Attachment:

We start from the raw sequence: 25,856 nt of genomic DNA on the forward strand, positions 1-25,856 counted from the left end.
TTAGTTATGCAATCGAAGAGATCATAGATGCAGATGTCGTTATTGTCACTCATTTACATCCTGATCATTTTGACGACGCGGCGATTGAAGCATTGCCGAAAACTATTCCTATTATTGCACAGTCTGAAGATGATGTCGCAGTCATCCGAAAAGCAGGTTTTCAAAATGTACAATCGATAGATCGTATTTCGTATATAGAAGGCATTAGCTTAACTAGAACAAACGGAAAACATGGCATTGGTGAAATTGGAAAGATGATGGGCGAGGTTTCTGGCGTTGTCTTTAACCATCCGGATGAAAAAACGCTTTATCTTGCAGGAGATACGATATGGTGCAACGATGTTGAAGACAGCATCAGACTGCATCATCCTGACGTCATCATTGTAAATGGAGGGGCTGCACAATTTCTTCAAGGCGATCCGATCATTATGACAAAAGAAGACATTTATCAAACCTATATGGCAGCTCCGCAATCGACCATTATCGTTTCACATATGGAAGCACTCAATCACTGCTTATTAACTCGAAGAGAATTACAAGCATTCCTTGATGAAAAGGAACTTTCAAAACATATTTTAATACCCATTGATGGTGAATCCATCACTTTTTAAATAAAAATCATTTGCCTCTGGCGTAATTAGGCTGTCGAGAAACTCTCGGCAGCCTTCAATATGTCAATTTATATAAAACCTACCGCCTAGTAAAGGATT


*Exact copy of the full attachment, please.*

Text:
We start from the raw sequence: 25,856 nt of genomic DNA on the forward strand, positions 1-25,856 counted from the left end.
TTAGTTATGCAATCGAAGAGATCATAGATGCAGATGTCGTTATTGTCACTCATTTACATCCTGATCATTTTGACGACGCGGCGATTGAAGCATTGCCGAAAACTATTCCTATTATTGCACAGTCTGAAGATGATGTCGCAGTCATCCGAAAAGCAGGTTTTCAAAATGTACAATCGATAGATCGTATTTCGTATATAGAAGGCATTAGCTTAACTAGAACAAACGGAAAACATGGCATTGGTGAAATTGGAAAGATGATGGGCGAGGTTTCTGGCGTTGTCTTTAACCATCCGGATGAAAAAACGCTTTATCTTGCAGGAGATACGATATGGTGCAACGATGTTGAAGACAGCATCAGACTGCATCATCCTGACGTCATCATTGTAAATGGAGGGGCTGCACAATTTCTTCAAGGCGATCCGATCATTATGACAAAAGAAGACATTTATCAAACCTATATGGCAGCTCCGCAATCGACCATTATCGTTTCACATATGGAAGCACTCAATCACTGCTTATTAACTCGAAGAGAATTACAAGCATTCCTTGATGAAAAGGAACTTTCAAAACATATTTTAATACCCATTGATGGTGAATCCATCACTTTTTAAATAAAAATCATTTGCCTCTGGCGTAATTAGGCTGTCGAGAAACTCTCGGCAGCCTTCAATATGTCAATTTATATAAAACCTACCGCCTAGTAAAGGATT